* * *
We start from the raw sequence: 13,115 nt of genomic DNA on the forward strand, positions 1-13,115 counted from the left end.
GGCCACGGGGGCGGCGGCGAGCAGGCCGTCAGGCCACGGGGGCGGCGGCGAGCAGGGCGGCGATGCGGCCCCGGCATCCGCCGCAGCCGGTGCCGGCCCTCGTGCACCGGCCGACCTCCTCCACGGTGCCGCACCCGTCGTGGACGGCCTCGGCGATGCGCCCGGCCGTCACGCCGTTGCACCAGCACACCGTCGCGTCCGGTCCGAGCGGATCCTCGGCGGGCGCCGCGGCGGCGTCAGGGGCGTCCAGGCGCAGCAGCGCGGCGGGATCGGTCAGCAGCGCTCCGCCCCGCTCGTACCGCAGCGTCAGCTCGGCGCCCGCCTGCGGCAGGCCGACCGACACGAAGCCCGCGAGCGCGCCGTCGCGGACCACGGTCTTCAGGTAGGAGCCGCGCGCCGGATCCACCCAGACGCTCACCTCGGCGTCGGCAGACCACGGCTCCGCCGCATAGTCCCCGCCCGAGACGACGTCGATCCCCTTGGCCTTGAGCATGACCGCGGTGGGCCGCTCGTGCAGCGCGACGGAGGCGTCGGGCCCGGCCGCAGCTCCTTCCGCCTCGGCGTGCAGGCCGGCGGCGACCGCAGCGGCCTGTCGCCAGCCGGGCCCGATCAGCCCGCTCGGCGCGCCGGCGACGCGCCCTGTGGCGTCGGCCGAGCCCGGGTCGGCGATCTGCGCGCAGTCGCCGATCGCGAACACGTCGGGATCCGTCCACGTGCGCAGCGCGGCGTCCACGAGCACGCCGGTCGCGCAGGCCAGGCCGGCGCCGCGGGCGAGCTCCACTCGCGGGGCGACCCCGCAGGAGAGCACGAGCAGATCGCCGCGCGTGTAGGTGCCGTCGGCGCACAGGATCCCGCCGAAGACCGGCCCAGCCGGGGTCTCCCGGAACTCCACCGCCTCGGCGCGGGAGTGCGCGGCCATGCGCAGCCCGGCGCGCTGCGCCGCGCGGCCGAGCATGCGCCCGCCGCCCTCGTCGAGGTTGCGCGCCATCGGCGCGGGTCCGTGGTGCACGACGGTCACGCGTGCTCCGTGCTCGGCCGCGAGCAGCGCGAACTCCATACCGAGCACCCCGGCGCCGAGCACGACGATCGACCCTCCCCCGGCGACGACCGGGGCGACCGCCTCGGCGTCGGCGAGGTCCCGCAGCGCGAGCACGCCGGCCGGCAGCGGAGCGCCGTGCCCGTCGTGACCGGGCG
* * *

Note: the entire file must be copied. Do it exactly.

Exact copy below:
We start from the raw sequence: 13,115 nt of genomic DNA on the forward strand, positions 1-13,115 counted from the left end.
GGCCACGGGGGCGGCGGCGAGCAGGCCGTCAGGCCACGGGGGCGGCGGCGAGCAGGGCGGCGATGCGGCCCCGGCATCCGCCGCAGCCGGTGCCGGCCCTCGTGCACCGGCCGACCTCCTCCACGGTGCCGCACCCGTCGTGGACGGCCTCGGCGATGCGCCCGGCCGTCACGCCGTTGCACCAGCACACCGTCGCGTCCGGTCCGAGCGGATCCTCGGCGGGCGCCGCGGCGGCGTCAGGGGCGTCCAGGCGCAGCAGCGCGGCGGGATCGGTCAGCAGCGCTCCGCCCCGCTCGTACCGCAGCGTCAGCTCGGCGCCCGCCTGCGGCAGGCCGACCGACACGAAGCCCGCGAGCGCGCCGTCGCGGACCACGGTCTTCAGGTAGGAGCCGCGCGCCGGATCCACCCAGACGCTCACCTCGGCGTCGGCAGACCACGGCTCCGCCGCATAGTCCCCGCCCGAGACGACGTCGATCCCCTTGGCCTTGAGCATGACCGCGGTGGGCCGCTCGTGCAGCGCGACGGAGGCGTCGGGCCCGGCCGCAGCTCCTTCCGCCTCGGCGTGCAGGCCGGCGGCGACCGCAGCGGCCTGTCGCCAGCCGGGCCCGATCAGCCCGCTCGGCGCGCCGGCGACGCGCCCTGTGGCGTCGGCCGAGCCCGGGTCGGCGATCTGCGCGCAGTCGCCGATCGCGAACACGTCGGGATCCGTCCACGTGCGCAGCGCGGCGTCCACGAGCACGCCGGTCGCGCAGGCCAGGCCGGCGCCGCGGGCGAGCTCCACTCGCGGGGCGACCCCGCAGGAGAGCACGAGCAGATCGCCGCGCGTGTAGGTGCCGTCGGCGCACAGGATCCCGCCGAAGACCGGCCCAGCCGGGGTCTCCCGGAACTCCACCGCCTCGGCGCGGGAGTGCGCGGCCATGCGCAGCCCGGCGCGCTGCGCCGCGCGGCCGAGCATGCGCCCGCCGCCCTCGTCGAGGTTGCGCGCCATCGGCGCGGGTCCGTGGTGCACGACGGTCACGCGTGCTCCGTGCTCGGCCGCGAGCAGCGCGAACTCCATACCGAGCACCCCGGCGCCGAGCACGACGATCGACCCTCCCCCGGCGACGACCGGGGCGACCGCCTCGGCGTCGGCGAGGTCCCGCAGCGCGAGCACGCCGGCCGGCAGCGGAGCGCCGTGCCCGTCGTGACCGGGCG